Faraway


Arden Ward Upton photographs the brilliance of Cuba.

 

I believed visiting Cuba would be a dream come true to any photographer, and I am a firm believer in chasing dreams. It has been several years since my trip to Havana and surrounding areas, but the memories have not faded.

Arriving in Cuba was like taking a step back in time. I most easily relate it to the scene in Titanic just before the doors of the old, dilapidated, sunken ship open into the shiny new ballroom. The streets of Havana are in poor repair and look like they have been that way for half a century. When you walk inside the hotels or public buildings, they tell a different story, of a time when Cuba flourished. It feels like something straight out of history. Photographically, the contrast of life to the U.S. spoke to me, but what captured me about Cuba the most were the people.

The people I met were some of the most welcoming and warmest people I have ever encountered. The country itself has stripped so much from its people, such as freedom and the ability to have economic gain and stability. I believe the spirit of the everyday Cuban will remain forever undaunted by the political strife they suffer.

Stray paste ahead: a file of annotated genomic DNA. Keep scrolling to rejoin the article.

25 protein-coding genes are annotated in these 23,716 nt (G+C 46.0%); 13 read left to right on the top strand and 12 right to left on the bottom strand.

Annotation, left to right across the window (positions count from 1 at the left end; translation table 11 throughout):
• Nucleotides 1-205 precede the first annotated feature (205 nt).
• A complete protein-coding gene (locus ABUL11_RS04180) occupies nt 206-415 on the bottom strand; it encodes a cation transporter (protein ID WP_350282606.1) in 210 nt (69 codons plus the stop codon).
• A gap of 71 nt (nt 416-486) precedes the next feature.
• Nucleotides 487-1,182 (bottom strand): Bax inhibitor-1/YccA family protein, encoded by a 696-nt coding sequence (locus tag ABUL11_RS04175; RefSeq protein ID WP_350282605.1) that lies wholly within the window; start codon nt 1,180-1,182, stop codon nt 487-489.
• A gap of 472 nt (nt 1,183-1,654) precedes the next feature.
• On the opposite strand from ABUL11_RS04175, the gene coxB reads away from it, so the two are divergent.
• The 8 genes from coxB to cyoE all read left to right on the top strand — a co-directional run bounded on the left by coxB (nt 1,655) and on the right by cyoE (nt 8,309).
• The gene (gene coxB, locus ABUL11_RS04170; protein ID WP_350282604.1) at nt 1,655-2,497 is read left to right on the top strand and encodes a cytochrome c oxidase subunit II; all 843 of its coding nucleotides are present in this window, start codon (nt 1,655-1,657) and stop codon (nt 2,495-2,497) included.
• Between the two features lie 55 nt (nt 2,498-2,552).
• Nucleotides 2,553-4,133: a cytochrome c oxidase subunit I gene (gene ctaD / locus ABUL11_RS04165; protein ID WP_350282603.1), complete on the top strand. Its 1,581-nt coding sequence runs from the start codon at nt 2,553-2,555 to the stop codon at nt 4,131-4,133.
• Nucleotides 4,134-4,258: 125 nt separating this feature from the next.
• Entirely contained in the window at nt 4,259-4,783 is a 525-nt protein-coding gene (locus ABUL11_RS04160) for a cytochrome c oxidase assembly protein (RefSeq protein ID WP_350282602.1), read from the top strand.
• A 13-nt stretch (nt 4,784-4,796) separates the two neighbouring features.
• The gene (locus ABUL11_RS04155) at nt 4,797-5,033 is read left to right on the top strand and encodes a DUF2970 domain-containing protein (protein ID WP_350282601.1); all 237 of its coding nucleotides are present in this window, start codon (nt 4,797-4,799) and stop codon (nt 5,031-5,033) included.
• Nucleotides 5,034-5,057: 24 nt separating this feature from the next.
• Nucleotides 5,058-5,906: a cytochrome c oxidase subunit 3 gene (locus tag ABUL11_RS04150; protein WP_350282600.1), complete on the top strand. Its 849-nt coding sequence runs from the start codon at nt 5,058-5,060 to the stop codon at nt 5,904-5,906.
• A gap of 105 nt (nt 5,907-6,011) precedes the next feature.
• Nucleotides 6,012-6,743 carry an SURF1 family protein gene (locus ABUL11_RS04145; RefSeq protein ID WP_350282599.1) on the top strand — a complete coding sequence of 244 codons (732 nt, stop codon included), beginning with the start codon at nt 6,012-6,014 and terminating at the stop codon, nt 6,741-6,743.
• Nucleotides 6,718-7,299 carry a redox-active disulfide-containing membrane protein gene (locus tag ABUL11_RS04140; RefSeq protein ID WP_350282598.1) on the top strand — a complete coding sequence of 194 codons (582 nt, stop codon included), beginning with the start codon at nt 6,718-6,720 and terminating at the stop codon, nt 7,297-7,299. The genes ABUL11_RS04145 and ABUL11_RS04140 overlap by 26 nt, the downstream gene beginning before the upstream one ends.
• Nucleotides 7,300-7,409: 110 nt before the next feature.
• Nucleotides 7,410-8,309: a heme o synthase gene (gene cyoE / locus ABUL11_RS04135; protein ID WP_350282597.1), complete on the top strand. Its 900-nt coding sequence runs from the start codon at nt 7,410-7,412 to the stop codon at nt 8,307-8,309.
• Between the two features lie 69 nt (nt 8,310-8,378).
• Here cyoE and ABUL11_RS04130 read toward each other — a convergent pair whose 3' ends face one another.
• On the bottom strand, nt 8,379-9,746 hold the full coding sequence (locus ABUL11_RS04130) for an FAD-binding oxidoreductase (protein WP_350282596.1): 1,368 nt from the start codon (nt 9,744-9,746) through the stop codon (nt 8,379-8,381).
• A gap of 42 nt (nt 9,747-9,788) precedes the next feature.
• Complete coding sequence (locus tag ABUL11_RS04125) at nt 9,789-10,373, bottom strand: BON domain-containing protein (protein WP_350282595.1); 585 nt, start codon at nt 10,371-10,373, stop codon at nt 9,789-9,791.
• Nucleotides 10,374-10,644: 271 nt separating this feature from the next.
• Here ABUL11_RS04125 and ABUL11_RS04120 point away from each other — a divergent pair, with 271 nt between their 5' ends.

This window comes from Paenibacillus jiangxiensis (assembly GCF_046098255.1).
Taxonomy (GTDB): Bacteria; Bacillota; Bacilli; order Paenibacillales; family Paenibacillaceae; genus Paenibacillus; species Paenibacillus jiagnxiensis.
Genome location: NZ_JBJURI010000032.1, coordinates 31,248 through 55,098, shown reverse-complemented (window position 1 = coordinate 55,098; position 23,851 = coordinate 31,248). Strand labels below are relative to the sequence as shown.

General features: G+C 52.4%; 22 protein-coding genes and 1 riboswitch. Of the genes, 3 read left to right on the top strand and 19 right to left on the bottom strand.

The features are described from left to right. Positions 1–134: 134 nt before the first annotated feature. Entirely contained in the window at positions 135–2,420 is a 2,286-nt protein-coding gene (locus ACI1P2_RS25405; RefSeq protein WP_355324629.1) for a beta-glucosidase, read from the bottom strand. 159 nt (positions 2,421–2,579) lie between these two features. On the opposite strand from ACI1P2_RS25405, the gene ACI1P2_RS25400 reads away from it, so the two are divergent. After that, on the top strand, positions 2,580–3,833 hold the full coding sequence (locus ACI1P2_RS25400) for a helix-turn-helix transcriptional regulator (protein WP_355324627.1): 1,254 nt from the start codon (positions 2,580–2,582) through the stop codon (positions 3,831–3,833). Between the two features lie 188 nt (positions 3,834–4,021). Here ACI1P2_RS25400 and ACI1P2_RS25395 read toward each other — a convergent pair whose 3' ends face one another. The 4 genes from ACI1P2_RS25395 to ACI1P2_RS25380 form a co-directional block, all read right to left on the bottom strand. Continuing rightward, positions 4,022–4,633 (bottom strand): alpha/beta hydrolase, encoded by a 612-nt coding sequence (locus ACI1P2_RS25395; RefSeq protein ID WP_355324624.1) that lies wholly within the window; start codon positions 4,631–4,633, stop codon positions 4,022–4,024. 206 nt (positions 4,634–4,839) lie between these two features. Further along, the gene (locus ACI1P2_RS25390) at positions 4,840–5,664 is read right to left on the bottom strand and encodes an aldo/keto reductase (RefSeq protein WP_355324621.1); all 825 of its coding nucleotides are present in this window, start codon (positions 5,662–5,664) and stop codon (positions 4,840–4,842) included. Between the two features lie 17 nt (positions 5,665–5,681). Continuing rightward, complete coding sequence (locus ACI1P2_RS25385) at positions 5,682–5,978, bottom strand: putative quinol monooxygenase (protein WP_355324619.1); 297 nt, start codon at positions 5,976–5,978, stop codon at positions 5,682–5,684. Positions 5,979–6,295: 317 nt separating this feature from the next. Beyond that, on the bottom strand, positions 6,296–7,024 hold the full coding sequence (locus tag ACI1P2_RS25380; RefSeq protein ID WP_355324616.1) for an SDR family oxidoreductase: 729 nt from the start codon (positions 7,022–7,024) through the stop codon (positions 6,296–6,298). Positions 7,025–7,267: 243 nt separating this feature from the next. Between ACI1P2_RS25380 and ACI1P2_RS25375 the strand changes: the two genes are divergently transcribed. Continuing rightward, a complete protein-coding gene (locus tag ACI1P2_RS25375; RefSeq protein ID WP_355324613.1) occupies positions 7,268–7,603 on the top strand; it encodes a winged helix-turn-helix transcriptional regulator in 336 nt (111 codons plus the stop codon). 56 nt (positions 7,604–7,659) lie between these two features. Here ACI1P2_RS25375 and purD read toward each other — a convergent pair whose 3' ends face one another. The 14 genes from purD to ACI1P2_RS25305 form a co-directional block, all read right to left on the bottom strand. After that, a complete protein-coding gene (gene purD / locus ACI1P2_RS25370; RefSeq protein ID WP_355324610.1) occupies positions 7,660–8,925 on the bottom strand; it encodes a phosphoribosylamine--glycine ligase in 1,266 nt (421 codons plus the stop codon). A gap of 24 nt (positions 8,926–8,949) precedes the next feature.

During a walking tour around Havana, I photographed and spoke to a couple whose home was taken from them and they moved into a monument. Inside this little space, they welcomed me and had such great pride that they offered their last Coke to me. As much as I regretted to take it, they were offended that I tried to decline. They taught me that the country has a tourist dollar and a national dollar. The convertible peso, or tourist dollar, is worth approximately 25 times more than the national peso. Cubans are paid in the lesser of the two and tourists use the convertible. I left them with some money for their time, and even though they were reluctant to take it, I just couldn’t bear to not offer something to them.

The memories that stick in my mind are of people playing dominos and singing while hanging laundry, of children playing in the street, and of an overwhelming sense of happiness under all circumstances. I couldn’t help but wish that we had this same type of contentment at home.

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